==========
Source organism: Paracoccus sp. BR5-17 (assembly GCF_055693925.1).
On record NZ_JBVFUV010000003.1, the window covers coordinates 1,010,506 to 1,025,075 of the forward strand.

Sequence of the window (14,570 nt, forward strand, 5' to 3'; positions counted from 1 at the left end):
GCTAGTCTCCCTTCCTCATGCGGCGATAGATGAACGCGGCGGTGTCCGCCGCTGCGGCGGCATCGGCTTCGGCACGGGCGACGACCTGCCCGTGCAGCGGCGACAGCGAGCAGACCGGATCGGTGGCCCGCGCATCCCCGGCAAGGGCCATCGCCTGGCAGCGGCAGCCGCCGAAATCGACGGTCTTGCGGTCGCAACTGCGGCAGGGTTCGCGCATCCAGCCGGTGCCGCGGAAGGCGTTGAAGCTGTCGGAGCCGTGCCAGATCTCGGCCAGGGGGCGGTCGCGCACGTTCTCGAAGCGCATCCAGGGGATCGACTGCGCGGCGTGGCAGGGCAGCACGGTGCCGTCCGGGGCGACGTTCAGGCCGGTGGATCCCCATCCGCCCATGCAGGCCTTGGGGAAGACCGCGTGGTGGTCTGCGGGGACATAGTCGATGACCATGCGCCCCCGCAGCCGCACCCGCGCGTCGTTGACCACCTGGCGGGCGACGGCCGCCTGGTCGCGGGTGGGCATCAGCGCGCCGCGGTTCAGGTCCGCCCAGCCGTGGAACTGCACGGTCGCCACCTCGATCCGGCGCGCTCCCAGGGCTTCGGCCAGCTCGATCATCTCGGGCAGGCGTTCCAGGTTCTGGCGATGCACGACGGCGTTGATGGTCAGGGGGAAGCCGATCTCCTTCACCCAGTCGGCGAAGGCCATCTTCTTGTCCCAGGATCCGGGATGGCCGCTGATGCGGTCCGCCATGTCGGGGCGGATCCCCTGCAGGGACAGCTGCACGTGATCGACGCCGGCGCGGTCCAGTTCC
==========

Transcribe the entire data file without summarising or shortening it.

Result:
Source organism: Paracoccus sp. BR5-17 (assembly GCF_055693925.1).
On record NZ_JBVFUV010000003.1, the window covers coordinates 1,010,506 to 1,025,075 of the forward strand.

Sequence of the window (14,570 nt, forward strand, 5' to 3'; positions counted from 1 at the left end):
GCTAGTCTCCCTTCCTCATGCGGCGATAGATGAACGCGGCGGTGTCCGCCGCTGCGGCGGCATCGGCTTCGGCACGGGCGACGACCTGCCCGTGCAGCGGCGACAGCGAGCAGACCGGATCGGTGGCCCGCGCATCCCCGGCAAGGGCCATCGCCTGGCAGCGGCAGCCGCCGAAATCGACGGTCTTGCGGTCGCAACTGCGGCAGGGTTCGCGCATCCAGCCGGTGCCGCGGAAGGCGTTGAAGCTGTCGGAGCCGTGCCAGATCTCGGCCAGGGGGCGGTCGCGCACGTTCTCGAAGCGCATCCAGGGGATCGACTGCGCGGCGTGGCAGGGCAGCACGGTGCCGTCCGGGGCGACGTTCAGGCCGGTGGATCCCCATCCGCCCATGCAGGCCTTGGGGAAGACCGCGTGGTGGTCTGCGGGGACATAGTCGATGACCATGCGCCCCCGCAGCCGCACCCGCGCGTCGTTGACCACCTGGCGGGCGACGGCCGCCTGGTCGCGGGTGGGCATCAGCGCGCCGCGGTTCAGGTCCGCCCAGCCGTGGAACTGCACGGTCGCCACCTCGATCCGGCGCGCTCCCAGGGCTTCGGCCAGCTCGATCATCTCGGGCAGGCGTTCCAGGTTCTGGCGATGCACGACGGCGTTGATGGTCAGGGGGAAGCCGATCTCCTTCACCCAGTCGGCGAAGGCCATCTTCTTGTCCCAGGATCCGGGATGGCCGCTGATGCGGTCCGCCATGTCGGGGCGGATCCCCTGCAGGGACAGCTGCACGTGATCGACGCCGGCGCGGTCCAGTTCC